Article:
Wine and whiskey four women grey shirts all say day drinking because 2020 sucks arm in arm no faces visible
Friendship,  Sisterhood,  Trust

Two Parts Wine, Two Parts Whiskey

Whiskey, wine, and women have been, for the past year, a theme in my existence. Usually, they are experienced separately. This weekend, they were all together in beautiful harmony. I never imagined that my need to get out of my environment to someplace new for the first time since the pandemic hit would lead to one of the best weekends in my memory to date.

Four women and a dog head out to a little town in West Virginia to escape our realities. We packed comfy clothes, lots of food, and a lot of wine and whiskey. We were all struggling. It wasn’t just the pandemic but the personal issues that come into play. The things you dread, the things you can’t plan for, the things that break you. We met in various ways but became close during the planning of Nina’s wedding. She is the common dominator of us all.

I had known Nina for a lot of years. She is one of my friends that I feel like I have known forever. I don’t remember the year we met, but we are soul sisters—duplicates of each other in many ways. Our friendship has had some bumpy roads. Some that almost tore us apart. This weekend, we stood strong in our friendship, our shame from our actions, and our strength of coming out on the other end. I was a bit surprised she asked me to be in her wedding party due to the issues we had in the past. She was surprised that I wasn’t expecting to be included. Covid upended her wedding. Her ceremony was whittled down to a very private moment between her and her husband with a party planned next year. The biggest struggle was the loss of their first pregnancy. There are no words for that loss. She mustard through with strength and grace, but her need to get away was felt heavy for all of us. Nina is one part of two-part wine.

I met Emily when helping Nina move to her new apartment. Always smiling, always friendly, one of those people you know you want to be around. She and Nina became friends, and we started spending time at various house parties and get-togethers. Emily and I share a common thread of having family members with addiction issues. She has been an amazing support for me, which I know is difficult for her. She lost her brother to addiction, and her ability to openly share, and more importantly, openly support me through some of the struggles is not measurable. Emily and I got closer during the wedding planning. It was then that she shared with me she was struggling in her relationship, complicated by so many factors that making a decision, any decision is a tremendous burden. During this time, I realized there was more to this woman than I ever knew. She communicates openly without fear, and I admire that and am a bit jealous of it also. Much like me, she is just now coming into her true self and knowing what she wants from a partner. Knowing what you want and making it happen can be worlds apart in actuality—her need to escape also felt heavy by all of us. Emily is one of two-part wine.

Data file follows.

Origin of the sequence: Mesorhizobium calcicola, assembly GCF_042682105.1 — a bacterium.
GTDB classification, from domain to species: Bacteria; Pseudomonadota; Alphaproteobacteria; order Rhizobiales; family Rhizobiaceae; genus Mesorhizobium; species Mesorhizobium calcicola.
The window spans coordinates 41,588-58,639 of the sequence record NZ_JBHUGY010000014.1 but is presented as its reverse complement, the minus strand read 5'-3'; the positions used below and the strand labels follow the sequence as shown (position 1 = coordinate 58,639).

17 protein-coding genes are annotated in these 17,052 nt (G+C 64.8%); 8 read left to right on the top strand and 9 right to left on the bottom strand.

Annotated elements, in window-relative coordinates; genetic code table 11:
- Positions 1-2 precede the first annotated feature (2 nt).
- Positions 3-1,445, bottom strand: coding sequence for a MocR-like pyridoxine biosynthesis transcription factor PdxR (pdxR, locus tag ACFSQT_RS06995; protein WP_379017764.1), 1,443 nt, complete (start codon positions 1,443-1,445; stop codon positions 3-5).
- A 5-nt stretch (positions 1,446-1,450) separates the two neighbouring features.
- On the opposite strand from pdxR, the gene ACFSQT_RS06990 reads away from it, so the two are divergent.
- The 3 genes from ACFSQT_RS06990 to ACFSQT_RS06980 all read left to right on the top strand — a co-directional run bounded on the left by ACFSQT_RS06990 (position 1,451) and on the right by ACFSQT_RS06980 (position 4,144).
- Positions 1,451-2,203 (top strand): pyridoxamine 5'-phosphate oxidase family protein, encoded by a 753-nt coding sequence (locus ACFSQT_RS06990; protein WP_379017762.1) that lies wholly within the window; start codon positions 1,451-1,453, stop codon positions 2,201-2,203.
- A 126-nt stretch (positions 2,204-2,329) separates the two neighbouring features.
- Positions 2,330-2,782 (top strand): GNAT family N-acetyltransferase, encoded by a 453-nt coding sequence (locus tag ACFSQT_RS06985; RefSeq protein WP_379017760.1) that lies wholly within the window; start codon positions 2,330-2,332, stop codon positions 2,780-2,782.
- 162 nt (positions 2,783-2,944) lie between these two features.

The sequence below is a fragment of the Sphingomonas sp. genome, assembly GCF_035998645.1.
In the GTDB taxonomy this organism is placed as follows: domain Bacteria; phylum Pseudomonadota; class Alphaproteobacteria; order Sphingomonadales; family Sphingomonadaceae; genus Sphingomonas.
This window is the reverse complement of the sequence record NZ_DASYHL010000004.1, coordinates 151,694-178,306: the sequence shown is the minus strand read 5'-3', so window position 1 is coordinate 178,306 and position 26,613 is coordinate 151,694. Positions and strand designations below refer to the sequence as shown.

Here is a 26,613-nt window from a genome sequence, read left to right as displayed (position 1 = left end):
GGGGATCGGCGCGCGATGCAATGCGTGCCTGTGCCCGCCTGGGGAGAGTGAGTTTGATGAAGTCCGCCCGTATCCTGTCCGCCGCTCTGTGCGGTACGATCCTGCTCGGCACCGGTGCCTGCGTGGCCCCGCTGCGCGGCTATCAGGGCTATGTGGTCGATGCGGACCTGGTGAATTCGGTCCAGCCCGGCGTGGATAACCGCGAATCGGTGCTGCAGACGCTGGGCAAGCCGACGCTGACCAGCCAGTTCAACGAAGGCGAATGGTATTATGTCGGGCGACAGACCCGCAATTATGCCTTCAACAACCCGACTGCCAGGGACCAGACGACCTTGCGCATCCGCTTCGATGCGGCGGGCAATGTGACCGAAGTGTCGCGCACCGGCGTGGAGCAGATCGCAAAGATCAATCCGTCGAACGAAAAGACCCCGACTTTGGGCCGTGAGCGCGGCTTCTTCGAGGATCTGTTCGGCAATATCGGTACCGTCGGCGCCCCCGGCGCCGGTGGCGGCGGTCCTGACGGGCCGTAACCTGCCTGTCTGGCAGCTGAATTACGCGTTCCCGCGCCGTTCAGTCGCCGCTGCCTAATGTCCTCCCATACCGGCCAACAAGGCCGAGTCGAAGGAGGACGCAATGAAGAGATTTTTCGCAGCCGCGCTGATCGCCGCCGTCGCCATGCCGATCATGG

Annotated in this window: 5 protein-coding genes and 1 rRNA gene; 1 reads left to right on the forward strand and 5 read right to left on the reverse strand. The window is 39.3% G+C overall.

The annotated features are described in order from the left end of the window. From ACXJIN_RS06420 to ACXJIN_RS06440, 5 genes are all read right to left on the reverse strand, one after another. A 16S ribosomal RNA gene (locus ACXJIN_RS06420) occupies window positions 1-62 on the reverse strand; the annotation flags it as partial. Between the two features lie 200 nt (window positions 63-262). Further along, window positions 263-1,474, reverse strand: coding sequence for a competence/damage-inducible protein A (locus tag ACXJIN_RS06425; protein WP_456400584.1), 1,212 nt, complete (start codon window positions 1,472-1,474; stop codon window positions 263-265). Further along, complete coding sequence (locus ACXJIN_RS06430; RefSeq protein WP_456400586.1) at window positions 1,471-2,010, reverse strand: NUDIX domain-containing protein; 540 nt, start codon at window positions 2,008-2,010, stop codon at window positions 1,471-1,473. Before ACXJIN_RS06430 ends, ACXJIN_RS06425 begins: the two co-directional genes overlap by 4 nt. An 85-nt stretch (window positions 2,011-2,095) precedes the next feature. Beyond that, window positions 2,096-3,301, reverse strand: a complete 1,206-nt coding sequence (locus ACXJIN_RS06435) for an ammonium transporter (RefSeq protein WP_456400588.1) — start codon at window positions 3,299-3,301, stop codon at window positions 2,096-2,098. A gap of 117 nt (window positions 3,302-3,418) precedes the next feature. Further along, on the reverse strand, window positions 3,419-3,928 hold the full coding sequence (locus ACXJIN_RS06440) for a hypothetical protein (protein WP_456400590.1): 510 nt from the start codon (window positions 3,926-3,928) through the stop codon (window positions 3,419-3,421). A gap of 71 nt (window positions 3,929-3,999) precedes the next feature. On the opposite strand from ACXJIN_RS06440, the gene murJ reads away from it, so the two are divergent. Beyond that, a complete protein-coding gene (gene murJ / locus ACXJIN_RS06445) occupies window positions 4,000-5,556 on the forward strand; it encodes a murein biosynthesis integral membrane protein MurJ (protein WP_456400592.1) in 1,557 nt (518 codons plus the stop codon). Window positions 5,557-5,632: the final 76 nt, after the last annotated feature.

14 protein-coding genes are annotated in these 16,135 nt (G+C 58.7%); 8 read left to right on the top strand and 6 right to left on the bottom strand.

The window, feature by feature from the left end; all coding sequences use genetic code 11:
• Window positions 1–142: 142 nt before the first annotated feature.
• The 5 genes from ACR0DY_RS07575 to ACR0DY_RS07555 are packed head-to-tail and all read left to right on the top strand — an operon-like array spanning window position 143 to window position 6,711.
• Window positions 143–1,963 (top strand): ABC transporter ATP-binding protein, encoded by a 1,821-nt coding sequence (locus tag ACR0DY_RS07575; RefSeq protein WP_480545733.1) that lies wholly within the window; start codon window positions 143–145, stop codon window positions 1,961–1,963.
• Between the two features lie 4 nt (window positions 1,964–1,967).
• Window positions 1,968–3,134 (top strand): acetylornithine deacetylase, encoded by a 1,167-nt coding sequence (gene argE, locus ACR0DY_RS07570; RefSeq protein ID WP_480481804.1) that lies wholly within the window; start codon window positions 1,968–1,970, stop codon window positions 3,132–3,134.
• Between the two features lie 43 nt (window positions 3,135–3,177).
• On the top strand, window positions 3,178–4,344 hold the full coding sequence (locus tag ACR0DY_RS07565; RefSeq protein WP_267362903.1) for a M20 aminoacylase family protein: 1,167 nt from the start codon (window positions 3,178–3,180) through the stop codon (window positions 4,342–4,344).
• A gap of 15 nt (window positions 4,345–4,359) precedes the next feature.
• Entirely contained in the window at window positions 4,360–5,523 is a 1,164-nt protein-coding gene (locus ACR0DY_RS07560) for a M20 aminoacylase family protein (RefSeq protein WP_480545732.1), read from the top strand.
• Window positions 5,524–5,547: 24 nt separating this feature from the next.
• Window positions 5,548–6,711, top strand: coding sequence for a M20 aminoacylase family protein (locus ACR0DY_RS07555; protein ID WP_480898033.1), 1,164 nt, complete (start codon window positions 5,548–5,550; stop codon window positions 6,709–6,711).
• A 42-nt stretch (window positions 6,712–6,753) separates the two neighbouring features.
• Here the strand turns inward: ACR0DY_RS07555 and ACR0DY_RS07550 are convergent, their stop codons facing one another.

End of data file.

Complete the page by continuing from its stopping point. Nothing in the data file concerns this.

Sarah is a coworker of mine, but you rarely see the same person in our line of work. Sarah and Nina worked together on a long term project and became close. Sarah was also in the wedding. I hadn’t known her or spent time with her but knew of her through work. We first hung out at the dress fitting. I instantly admired her. She was prepared, knew what she wanted, had all of the accessories needed to make the final decision, and was upbeat with a type of sarcasm I enjoyed. I knew she was probably this organized in her life and was a bit jealous of that too. We got even closer during some other wedding prep events, and her humor was infectious. There were some undertones we were both skirting around, but I kind of thought we had more in common than just on the surface. Sarah was impacted pretty strongly by the lack of work from Covid. She didn’t complain at all. She did what she could but also started volunteering. When many people would have sat and wallowed in their situation, she chose to do something positive with her time. I respected that because I didn’t think I would have handled it that way. One of the things Sara missed and needed was the social aspect of things. She and her husband enjoy going out and being social in various ways, so this was a hard year for her. Isolation is not easy for her. We have a lot of things in common. Our love for whiskey is one of them. Sometimes with ginger ale, sometimes straight up. I wish I were more like her. She has this amazing freedom of speech and self. She knows who she is, and while there is no need to apologize, she is unapologetically herself. You never doubt how she feels and what she thinks, but she doesn’t push herself on you, and she doesn’t judge anyone for their own ways. She is one of the most real people I have ever met. Sarah is one part of two-part whiskey.